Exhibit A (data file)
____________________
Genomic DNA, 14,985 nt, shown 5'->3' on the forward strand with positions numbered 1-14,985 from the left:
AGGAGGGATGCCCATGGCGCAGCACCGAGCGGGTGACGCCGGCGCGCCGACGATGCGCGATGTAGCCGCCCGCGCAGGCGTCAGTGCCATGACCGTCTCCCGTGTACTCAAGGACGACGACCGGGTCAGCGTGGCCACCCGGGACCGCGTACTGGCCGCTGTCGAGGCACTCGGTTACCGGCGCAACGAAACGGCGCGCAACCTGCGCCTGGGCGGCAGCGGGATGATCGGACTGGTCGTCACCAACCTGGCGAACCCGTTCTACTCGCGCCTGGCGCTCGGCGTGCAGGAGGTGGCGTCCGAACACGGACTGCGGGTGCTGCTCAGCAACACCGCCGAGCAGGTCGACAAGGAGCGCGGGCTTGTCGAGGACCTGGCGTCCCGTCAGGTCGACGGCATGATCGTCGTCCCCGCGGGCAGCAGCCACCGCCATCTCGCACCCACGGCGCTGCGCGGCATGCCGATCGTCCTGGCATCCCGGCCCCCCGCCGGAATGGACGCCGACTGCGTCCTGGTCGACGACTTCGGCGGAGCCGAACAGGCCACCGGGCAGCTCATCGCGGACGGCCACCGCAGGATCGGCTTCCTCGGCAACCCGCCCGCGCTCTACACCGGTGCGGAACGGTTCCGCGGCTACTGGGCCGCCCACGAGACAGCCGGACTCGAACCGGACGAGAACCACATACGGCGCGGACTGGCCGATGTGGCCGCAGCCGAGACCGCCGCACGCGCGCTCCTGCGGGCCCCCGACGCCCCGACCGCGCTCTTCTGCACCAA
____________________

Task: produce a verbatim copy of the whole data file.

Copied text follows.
Genomic DNA, 14,985 nt, shown 5'->3' on the forward strand with positions numbered 1-14,985 from the left:
AGGAGGGATGCCCATGGCGCAGCACCGAGCGGGTGACGCCGGCGCGCCGACGATGCGCGATGTAGCCGCCCGCGCAGGCGTCAGTGCCATGACCGTCTCCCGTGTACTCAAGGACGACGACCGGGTCAGCGTGGCCACCCGGGACCGCGTACTGGCCGCTGTCGAGGCACTCGGTTACCGGCGCAACGAAACGGCGCGCAACCTGCGCCTGGGCGGCAGCGGGATGATCGGACTGGTCGTCACCAACCTGGCGAACCCGTTCTACTCGCGCCTGGCGCTCGGCGTGCAGGAGGTGGCGTCCGAACACGGACTGCGGGTGCTGCTCAGCAACACCGCCGAGCAGGTCGACAAGGAGCGCGGGCTTGTCGAGGACCTGGCGTCCCGTCAGGTCGACGGCATGATCGTCGTCCCCGCGGGCAGCAGCCACCGCCATCTCGCACCCACGGCGCTGCGCGGCATGCCGATCGTCCTGGCATCCCGGCCCCCCGCCGGAATGGACGCCGACTGCGTCCTGGTCGACGACTTCGGCGGAGCCGAACAGGCCACCGGGCAGCTCATCGCGGACGGCCACCGCAGGATCGGCTTCCTCGGCAACCCGCCCGCGCTCTACACCGGTGCGGAACGGTTCCGCGGCTACTGGGCCGCCCACGAGACAGCCGGACTCGAACCGGACGAGAACCACATACGGCGCGGACTGGCCGATGTGGCCGCAGCCGAGACCGCCGCACGCGCGCTCCTGCGGGCCCCCGACGCCCCGACCGCGCTCTTCTGCACCAA